The growth of the police and fire departments of Brooklyn has been marvelous. The city has not been niggardly in its policy and although there have been complaints that the city did not furnish enough policemen and firemen and that the men in the department have been overworked, it is nevertheless a fact that Brooklyn has been well protected from thieves and fires. There are now in the fire department one chief, 2 assistant chiefs, 13 district engineers, 71 foremen, 74 engineers, 65 assistant foremen, 624 firemen and 12 bell ringers. They will all go over to the reorganized force in the larger city. The police force will turn over to the Greater New York 1,829 men, unless there are no more men appointed in the interim. This number includes the superintendent, 4 inspectors, 31 captains, 115 sergeants, 42 detective sergeants, 116 roundsmen, 1,412 patrolmen, 30 bridge keepers, 57 doormen, 1 superintendent of telegraph, 8 telegraph operators, 4 telegraph line-men, 5 surgeons, 1 clerk to the superintendent and 1 messenger to the superintendent.

The history of the Fire and the Police Departments of Brooklyn shows an almost parallel growth. The two departments are essential to the government of any community and in Brooklyn the police and the men who fought the fires always worked harmoniously and in the best interests of the people. Of course, in the old days, when the firefighters did not belong to a paid and organized force, there were collisions between the two departments once in a while, but when there were lives to be saved or property to be protected the firemen and the policemen were always a unit.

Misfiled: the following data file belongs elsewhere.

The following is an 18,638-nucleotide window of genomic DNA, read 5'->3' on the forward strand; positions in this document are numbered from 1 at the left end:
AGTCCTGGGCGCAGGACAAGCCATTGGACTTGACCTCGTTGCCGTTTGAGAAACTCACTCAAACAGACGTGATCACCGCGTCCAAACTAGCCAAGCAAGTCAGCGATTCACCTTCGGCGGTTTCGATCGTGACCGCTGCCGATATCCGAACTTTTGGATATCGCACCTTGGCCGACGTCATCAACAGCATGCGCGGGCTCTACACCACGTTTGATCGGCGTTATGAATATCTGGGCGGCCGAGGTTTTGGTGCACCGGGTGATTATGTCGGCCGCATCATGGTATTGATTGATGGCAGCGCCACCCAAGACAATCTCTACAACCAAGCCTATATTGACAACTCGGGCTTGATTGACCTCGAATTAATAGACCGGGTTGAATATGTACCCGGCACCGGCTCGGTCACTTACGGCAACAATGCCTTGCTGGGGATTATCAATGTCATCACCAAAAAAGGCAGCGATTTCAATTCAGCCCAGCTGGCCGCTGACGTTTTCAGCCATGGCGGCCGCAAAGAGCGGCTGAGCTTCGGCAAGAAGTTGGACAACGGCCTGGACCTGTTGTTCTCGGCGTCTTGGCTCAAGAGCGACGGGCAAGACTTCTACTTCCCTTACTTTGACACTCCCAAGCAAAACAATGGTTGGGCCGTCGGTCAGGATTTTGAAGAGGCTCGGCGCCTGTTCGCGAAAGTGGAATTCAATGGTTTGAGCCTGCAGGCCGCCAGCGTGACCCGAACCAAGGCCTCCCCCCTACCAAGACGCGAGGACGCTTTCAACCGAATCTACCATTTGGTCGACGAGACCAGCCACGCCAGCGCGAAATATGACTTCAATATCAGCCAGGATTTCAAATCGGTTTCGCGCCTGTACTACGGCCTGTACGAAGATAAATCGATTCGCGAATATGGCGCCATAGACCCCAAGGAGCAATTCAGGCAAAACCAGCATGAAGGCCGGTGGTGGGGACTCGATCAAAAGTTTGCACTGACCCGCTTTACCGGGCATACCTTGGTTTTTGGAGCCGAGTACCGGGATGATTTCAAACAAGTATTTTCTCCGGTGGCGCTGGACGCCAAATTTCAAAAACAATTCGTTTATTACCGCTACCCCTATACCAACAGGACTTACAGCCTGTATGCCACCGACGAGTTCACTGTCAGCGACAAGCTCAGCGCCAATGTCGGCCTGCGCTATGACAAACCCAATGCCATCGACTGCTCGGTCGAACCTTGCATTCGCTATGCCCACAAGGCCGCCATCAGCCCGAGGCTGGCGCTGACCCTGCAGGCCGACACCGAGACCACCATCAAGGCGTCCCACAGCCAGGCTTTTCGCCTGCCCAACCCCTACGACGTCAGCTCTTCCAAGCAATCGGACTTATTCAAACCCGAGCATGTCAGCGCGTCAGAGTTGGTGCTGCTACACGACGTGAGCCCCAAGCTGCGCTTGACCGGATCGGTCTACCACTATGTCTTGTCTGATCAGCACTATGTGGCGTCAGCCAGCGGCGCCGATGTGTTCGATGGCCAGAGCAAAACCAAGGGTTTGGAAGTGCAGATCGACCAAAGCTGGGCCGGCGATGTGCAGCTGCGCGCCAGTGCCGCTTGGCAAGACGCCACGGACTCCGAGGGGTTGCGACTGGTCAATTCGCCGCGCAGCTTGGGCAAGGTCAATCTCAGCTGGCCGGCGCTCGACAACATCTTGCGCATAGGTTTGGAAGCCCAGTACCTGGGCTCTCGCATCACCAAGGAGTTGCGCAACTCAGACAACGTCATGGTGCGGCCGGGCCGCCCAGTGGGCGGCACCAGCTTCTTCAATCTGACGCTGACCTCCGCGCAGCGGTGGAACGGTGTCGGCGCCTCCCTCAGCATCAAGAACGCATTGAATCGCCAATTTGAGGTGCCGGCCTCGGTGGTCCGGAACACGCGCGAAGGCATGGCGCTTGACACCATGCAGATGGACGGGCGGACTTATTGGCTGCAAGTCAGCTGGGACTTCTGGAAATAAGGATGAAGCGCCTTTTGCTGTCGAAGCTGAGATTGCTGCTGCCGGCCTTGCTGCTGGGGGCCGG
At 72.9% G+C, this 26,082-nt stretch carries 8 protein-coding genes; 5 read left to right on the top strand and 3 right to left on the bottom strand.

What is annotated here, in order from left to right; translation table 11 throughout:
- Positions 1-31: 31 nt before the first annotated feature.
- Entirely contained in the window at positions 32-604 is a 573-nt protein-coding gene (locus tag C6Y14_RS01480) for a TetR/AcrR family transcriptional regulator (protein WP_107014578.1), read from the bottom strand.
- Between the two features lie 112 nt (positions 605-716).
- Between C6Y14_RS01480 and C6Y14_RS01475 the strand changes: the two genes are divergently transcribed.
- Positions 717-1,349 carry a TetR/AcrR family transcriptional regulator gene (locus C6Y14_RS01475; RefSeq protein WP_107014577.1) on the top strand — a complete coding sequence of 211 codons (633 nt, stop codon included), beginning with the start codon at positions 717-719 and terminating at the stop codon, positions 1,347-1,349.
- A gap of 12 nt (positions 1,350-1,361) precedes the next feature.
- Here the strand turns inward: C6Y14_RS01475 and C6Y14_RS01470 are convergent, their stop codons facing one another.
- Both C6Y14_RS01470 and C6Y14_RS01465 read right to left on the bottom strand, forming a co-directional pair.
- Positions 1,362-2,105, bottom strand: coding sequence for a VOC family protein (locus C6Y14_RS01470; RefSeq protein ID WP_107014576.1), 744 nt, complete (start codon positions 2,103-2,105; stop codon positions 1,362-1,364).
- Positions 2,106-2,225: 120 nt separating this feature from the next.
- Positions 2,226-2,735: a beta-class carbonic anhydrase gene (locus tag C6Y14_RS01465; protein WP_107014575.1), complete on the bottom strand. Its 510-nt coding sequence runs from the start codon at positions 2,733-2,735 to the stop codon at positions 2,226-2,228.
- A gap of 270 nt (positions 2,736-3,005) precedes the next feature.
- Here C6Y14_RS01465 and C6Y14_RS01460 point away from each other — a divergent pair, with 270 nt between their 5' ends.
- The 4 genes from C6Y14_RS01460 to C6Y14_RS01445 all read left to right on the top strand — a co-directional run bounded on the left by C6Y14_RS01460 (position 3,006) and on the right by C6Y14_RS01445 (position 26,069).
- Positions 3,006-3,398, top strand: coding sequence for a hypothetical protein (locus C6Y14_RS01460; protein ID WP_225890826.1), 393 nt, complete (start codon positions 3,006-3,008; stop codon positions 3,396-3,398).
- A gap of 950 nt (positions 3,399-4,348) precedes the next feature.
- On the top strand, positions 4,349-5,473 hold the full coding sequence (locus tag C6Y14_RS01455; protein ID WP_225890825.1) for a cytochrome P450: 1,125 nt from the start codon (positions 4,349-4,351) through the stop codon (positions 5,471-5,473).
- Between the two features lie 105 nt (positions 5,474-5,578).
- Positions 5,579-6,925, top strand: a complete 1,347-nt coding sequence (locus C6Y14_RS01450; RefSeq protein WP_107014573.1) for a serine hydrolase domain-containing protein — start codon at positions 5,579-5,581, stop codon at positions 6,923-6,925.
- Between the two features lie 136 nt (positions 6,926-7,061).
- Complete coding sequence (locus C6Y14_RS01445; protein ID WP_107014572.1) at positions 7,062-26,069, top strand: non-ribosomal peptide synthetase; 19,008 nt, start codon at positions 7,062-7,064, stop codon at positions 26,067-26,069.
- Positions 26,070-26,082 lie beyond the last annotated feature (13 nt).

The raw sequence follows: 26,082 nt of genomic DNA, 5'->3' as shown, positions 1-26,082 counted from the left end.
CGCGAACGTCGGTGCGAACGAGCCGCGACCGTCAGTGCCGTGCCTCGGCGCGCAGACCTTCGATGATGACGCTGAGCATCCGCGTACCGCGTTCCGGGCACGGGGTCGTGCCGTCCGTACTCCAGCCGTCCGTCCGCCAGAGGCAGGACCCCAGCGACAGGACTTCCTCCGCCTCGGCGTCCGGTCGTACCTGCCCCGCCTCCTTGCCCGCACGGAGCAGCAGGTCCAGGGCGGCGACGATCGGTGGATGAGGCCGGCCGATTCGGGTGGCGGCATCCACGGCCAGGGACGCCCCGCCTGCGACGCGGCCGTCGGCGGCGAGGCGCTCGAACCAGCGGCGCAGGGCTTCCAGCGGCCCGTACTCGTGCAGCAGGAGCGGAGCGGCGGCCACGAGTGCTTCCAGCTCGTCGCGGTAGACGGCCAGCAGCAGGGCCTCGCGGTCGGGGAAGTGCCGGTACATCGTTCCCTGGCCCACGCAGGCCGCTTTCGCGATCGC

The First Guardians of the Peace

As early as 1646, just after Breucklen became a recognized village, the first policemen that we had appeared in the persons of Jan Evertsen and Huyck Aertsen, who were commissioned as "Schepens" or magistrates. The schepens were expected to make arrests as well as to sit in judgment in the matter of petty offenses. Jan and Huyck found that their duties were too onerous and in the winter following their appointment they installed Jan Tuenissen as schout, or constable. The duties of the constable, as described in the Duke of York's laws, were:

Holding courts with the overseers and with them making assessments, etc., whipping or punishing offenders, raising the "hue and cry" after "murderers, manslayers, thieves, burglars," also to apprehend without warrant such as were overtaken with drink, swearing, Sabbath breaking, vagrant persons or night walkers.